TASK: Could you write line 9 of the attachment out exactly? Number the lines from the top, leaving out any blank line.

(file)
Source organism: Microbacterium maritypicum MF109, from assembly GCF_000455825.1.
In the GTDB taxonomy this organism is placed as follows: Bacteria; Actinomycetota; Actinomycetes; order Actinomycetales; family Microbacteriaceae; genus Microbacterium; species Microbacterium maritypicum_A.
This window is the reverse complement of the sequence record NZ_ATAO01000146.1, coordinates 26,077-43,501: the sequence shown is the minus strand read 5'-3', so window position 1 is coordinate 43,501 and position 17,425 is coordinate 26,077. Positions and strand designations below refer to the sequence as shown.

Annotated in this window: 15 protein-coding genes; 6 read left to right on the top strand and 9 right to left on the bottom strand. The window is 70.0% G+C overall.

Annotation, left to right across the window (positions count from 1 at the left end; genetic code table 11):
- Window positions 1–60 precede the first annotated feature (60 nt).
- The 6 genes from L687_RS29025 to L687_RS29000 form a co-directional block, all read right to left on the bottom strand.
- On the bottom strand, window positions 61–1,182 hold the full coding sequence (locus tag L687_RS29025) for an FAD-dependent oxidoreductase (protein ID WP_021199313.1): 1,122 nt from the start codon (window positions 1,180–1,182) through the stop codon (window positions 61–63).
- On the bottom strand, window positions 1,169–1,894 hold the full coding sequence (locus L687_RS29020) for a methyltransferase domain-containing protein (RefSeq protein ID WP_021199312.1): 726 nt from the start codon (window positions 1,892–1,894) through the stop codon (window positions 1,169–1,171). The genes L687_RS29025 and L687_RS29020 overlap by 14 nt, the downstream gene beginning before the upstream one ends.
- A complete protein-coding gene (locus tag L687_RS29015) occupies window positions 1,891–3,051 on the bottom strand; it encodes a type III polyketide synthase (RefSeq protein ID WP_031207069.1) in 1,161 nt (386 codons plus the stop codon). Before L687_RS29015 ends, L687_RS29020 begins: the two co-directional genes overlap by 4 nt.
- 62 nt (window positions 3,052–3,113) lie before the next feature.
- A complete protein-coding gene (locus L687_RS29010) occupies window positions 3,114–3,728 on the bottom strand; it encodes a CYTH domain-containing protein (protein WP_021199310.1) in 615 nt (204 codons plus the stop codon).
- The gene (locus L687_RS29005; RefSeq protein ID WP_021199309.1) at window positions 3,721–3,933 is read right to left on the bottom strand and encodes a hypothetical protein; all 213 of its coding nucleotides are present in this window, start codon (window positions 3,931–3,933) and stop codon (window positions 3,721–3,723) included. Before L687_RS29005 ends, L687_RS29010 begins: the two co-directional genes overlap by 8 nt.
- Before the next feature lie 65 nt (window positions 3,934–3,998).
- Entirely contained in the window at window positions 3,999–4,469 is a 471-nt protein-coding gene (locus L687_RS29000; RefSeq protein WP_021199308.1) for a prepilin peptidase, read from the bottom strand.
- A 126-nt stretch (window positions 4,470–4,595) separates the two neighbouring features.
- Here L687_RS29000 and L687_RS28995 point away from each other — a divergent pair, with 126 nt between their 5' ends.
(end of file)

- On the bottom strand, window positions 1,169–1,894 hold the full coding sequence (locus L687_RS29020) for a methyltransferase domain-containing protein (RefSeq protein ID WP_021199312.1): 726 nt from the start codon (window positions 1,892–1,894) through the stop codon (window positions 1,169–1,171). The genes L687_RS29025 and L687_RS29020 overlap by 14 nt, the downstream gene beginning before the upstream one ends.